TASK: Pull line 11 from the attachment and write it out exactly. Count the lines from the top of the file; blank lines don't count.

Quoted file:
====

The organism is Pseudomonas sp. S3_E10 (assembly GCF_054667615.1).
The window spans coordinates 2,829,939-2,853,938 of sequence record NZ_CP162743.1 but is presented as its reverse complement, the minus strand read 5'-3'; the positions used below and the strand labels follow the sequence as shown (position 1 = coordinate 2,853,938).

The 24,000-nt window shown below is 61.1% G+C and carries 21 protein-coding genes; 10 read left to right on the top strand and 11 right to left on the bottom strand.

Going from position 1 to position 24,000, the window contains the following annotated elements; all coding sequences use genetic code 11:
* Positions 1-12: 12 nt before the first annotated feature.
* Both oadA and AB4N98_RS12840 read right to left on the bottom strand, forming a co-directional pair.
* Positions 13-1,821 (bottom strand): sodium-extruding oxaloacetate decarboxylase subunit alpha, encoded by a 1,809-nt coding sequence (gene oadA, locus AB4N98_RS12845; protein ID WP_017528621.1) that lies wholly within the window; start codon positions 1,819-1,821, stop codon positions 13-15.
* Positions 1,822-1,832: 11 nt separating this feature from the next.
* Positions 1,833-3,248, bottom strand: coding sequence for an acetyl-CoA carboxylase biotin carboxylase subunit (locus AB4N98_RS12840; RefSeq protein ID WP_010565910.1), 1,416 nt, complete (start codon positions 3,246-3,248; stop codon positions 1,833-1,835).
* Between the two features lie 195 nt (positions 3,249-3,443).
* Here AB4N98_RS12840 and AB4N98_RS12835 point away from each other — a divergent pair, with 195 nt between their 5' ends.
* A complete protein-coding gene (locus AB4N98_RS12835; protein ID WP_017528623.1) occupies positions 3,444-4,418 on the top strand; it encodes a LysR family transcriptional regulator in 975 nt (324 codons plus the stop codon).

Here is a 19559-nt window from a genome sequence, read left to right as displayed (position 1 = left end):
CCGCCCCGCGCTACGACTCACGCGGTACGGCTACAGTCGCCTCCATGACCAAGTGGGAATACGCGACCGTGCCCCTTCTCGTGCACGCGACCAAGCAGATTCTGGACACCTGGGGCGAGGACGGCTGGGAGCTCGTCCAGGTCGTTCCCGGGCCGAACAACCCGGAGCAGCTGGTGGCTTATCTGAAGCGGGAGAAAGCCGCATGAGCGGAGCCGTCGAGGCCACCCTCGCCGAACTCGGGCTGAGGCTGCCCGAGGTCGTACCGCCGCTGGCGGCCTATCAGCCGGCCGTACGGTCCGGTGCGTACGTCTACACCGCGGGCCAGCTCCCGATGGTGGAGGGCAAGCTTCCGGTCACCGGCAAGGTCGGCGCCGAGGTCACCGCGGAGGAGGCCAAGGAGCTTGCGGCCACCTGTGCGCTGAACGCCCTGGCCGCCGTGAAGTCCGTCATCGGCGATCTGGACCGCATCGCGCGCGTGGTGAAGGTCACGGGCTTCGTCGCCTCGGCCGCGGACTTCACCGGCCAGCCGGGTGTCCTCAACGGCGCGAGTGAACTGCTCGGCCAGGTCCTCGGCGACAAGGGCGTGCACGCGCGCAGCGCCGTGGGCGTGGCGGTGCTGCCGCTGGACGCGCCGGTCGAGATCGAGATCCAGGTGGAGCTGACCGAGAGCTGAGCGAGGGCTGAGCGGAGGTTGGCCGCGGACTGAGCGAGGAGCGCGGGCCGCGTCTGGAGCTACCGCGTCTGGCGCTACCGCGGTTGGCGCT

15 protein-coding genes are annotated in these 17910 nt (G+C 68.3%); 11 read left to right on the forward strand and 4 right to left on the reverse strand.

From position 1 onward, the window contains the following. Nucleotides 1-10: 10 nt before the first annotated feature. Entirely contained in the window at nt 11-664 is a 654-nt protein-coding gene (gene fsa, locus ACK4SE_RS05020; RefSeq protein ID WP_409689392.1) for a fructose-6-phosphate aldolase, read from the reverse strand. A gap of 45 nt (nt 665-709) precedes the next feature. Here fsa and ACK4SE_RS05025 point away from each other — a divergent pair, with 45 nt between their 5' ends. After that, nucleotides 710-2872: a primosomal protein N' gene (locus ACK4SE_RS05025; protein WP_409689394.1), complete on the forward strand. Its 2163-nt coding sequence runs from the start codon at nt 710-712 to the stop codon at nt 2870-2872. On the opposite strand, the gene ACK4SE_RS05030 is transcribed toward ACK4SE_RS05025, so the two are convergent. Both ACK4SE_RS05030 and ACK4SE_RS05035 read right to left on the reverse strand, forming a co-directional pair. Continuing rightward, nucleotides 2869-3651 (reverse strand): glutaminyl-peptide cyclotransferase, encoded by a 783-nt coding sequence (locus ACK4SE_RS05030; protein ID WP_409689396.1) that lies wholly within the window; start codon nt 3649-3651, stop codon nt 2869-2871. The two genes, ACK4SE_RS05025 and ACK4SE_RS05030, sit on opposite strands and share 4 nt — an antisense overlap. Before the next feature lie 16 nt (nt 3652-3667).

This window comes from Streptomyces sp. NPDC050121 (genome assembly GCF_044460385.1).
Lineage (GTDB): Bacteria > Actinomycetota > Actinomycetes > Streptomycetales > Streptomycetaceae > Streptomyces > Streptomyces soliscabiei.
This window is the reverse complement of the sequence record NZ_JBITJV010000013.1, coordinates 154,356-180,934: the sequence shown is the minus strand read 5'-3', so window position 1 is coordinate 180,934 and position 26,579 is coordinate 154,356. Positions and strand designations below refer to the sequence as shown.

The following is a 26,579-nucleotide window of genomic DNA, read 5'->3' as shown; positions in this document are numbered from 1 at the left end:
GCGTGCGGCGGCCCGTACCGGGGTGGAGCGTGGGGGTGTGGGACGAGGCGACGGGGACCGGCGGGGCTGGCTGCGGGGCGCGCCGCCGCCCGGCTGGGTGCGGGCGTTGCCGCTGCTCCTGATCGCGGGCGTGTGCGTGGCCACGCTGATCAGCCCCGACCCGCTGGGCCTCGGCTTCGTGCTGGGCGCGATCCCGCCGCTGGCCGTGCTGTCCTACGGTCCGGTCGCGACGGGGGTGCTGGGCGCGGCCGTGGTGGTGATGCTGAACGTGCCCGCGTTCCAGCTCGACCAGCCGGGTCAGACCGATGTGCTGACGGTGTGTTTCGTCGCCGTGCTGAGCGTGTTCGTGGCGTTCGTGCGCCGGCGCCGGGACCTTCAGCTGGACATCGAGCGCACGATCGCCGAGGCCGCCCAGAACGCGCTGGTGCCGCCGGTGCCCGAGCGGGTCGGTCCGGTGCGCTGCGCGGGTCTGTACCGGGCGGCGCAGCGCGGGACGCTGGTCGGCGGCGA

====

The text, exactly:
* Here AB4N98_RS12840 and AB4N98_RS12835 point away from each other — a divergent pair, with 195 nt between their 5' ends.